The argument is that Harkin v. Brundage, 276 U.S. 36, 48 S. Ct. 268, 72 L. Ed. 457, and Michigan v. Michigan Trust Co., 286 U.S. 334, 52 S. Ct. 512, 76 L. Ed. 1136, have shown such a disposition. The opinions in thoses cases did indeed say that such suits were subject to abuse, and Harkin v. Brundage in some of its language at least intimated, if it did not positively declare, that if the objection were taken in limine, it should be upheld. Obviously that did not throw any doubt upon the jurisdiction of the court. If the suit was non coram judice, it could make no difference how long it had gone on; a party is at any time free to challenge the substantive jurisdiction of a court, and indeed the court is bound to do so itself. At best the language goes no further than to say that the suit should not be entertained, when it was not necessary and involved an abuse of the power to hold off creditors. And this was repeated in Michigan v. Michigan Trust Co., though in less absolute terms. We considered Harkin v. Brundage in Kingsport Press v. Brief English Systems (C.C.A.) 54 F.2d 497, and though the defendant might there have gone into bankruptcy, we concluded that the language in question was only a cautionary admonition; our decision was cited, apparently with approval, in Michigan v. Michigan Trust Co.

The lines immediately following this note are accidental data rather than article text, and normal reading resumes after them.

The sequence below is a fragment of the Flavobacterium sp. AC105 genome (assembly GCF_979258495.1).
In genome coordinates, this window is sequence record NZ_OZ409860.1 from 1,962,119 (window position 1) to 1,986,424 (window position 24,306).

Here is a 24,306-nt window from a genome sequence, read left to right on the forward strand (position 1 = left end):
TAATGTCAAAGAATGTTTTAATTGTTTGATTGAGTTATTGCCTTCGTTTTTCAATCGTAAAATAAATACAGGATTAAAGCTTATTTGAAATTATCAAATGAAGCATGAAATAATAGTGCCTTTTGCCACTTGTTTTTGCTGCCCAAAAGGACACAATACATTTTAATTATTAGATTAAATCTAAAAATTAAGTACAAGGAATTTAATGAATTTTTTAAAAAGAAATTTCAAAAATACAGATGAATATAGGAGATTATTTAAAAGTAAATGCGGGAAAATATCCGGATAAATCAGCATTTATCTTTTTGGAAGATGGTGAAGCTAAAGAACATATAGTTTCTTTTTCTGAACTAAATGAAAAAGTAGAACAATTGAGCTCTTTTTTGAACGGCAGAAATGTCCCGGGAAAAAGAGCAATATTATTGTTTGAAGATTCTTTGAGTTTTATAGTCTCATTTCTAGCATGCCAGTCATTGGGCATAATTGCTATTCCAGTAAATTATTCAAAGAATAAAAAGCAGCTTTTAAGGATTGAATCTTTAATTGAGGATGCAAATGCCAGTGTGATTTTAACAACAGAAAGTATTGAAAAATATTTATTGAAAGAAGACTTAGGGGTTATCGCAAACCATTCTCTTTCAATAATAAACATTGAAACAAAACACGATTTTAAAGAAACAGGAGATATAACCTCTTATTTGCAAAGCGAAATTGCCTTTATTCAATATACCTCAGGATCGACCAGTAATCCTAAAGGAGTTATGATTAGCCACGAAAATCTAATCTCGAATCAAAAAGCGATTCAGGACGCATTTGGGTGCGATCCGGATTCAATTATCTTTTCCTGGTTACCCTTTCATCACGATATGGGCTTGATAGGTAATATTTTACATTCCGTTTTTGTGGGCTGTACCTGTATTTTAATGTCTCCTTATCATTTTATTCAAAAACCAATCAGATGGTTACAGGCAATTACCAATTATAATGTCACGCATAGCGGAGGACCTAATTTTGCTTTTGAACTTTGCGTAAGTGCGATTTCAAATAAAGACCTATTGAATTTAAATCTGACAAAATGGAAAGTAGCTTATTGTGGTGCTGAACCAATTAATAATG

Whatever may be thought of our ruling in that case, if such suits are ever justified, they are justified in the case of a railroad. Bankruptcy not being open, the choice is between this kind of bill, a judgment creditor's bill, either in the District Court, or the state court (section 70, General Corporation Law of N.Y. [Consol. Laws, c. 23]), or a suit to dissolve the corporation. A judgment creditor's bill could not be maintained while there were leviable assets; it would result in preferences until the road was stripped to the bone. Dissolution is a heroic remedy for a public corporation. Of course the suit at bar may be abused, may be used merely as a moratorium; that cannot be told at the outset, and can be corrected only when it appears. But it is of the very essence of the proceeding that creditors shall be held off, if the road is to continue to perform its service. Moreover, the rights of creditors against such a debtor are quite different from those against a private individual. When it becomes insolvent, or will become so in a scramble for its assets, there are interests to protect, quite other than the creditors', severally or at large. All of these cannot get back their money in kind; the great bulk of them must be content with new interests in the property by a reorganization of its capital structure. We do not mean that a minority may be forced to continue in the venture; the court upon a formal sale will assure them something in the form of an upset price (Coriell v. Morris White, Inc., 54 F.2d 255, (C.C.A. 2); but that minority must be small, if the reorganization is to go through at all. There are no real purchasers for such property as a whole, and it cannot be sold in parcels without destroying it as a public servant. For these reasons interference with the ordinary remedies of creditors is not a grievance, and the only genuine question that can arise is whether the allocation of new interests in the property shall be made in a state, or a federal, court. Since we have no reason to suppose that the Supreme Court has changed its views upon that point, we adhere to the established practice.